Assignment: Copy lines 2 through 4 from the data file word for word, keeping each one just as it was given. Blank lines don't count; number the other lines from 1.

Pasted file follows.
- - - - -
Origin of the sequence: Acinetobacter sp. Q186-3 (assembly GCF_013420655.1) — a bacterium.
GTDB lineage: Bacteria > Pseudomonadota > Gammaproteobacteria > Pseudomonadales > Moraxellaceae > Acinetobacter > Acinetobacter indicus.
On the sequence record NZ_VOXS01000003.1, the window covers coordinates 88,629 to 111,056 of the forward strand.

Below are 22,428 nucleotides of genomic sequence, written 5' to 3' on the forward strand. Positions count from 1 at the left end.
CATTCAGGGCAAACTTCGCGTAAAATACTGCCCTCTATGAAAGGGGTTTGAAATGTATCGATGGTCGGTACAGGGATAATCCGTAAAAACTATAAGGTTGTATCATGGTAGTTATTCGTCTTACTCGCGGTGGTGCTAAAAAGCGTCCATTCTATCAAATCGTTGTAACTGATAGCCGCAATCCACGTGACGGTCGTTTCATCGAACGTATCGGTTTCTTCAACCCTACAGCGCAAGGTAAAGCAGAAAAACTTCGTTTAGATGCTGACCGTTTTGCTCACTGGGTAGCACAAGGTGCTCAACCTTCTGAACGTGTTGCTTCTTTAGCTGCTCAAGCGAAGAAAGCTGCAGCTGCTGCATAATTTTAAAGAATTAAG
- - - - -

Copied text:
GTDB lineage: Bacteria > Pseudomonadota > Gammaproteobacteria > Pseudomonadales > Moraxellaceae > Acinetobacter > Acinetobacter indicus.
On the sequence record NZ_VOXS01000003.1, the window covers coordinates 88,629 to 111,056 of the forward strand.

Below are 22,428 nucleotides of genomic sequence, written 5' to 3' on the forward strand. Positions count from 1 at the left end.